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Argon simulators used in UK terrorist attack simulation

The UK Police National Chemical, Biological, Radiological, and Nuclear Defense (CBRN) centre at Ryton deployed a range of Argon simulators to support a major chemical terrorism exercise.


The UK Police National Chemical, Biological, Radiological, and Nuclear Defense (CBRN) centre at Ryton deployed a range of Argon simulators to support a major chemical terrorism exercise.

 Staged at the ICC Convention centre in Birmingham on August 15, 2013, the simulation was funded by the European Union as part of a project to provide a means of analysing how members of the public react in times of emergency.

 The exercise provided an opportunity to exercise and evaluate the co-ordinated response of the emergency services to a CBRN-related incident.

 Argon simulators were provided to the Multi-Agency Incident Assessment Teams (MAIAT), with simulation sources deployed at strategic locations within the auditorium and on “contaminated” individuals by the Ryton staff. Chemical warfare detector simulators used by the MAIAT team then responded accordingly, permitting on Scene Commanders to receive important information to inform their decisions.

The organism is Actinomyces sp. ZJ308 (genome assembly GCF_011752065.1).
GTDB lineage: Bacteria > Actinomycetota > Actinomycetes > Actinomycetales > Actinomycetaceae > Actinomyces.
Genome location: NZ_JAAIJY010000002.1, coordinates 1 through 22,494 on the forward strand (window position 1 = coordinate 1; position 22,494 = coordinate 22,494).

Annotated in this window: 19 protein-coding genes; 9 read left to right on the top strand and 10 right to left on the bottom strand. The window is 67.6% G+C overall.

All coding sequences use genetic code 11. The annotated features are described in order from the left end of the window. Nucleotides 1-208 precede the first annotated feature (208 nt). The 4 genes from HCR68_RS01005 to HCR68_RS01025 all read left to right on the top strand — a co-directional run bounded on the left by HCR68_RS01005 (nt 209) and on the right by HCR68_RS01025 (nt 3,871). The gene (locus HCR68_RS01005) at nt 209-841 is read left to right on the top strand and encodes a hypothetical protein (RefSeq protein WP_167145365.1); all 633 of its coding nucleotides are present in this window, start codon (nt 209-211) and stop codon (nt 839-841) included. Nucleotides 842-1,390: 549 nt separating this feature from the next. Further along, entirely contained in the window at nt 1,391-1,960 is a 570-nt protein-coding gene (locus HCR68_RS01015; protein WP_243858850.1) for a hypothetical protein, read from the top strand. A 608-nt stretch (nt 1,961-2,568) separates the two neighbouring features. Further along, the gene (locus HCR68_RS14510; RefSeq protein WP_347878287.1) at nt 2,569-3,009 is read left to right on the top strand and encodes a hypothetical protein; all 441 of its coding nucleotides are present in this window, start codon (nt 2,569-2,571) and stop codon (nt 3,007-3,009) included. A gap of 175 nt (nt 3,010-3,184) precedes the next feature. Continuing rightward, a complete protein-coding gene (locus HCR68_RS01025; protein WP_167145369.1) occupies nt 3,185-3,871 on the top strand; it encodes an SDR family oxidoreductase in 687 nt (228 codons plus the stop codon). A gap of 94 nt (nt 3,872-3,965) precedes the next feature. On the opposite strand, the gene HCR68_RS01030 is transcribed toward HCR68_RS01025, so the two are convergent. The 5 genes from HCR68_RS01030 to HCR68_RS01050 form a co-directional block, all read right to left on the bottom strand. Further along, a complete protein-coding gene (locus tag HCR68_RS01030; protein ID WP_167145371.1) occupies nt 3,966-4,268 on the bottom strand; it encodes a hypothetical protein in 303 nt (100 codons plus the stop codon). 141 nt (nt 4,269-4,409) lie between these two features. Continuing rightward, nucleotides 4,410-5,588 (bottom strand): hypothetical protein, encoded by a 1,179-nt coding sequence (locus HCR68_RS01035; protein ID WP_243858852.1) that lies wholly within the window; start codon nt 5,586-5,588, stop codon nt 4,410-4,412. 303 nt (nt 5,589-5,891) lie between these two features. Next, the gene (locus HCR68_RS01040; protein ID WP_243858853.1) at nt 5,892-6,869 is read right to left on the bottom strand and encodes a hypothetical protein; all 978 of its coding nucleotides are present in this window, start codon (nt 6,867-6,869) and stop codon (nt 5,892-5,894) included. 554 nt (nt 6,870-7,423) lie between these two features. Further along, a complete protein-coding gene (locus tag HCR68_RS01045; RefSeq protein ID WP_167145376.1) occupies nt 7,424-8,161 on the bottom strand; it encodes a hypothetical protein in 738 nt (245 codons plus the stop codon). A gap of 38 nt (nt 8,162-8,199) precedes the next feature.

The extensive multi-agency chemical terrorism exercise incorporated command post setup, initial search and rescue and decontamination of casualties and included numerous participants acting as “victims”, many of whom had little briefing on what to expect in order to enhance the realism of their reactions. This enabled the Multi Agency Response to hone their skills and identify any areas that may help further improve the efficiency of their response to such an incident.

 Argon Electronics was established in 1987 and has since become a leader in the development and manufacture of hazardous material detector simulators, most notably in the fields of CRBN defence. Its simulators have applications from civil response to unconventional terrorism and accidental release, and international treaty verification, with a growing presence in the nuclear energy generation and education markets.


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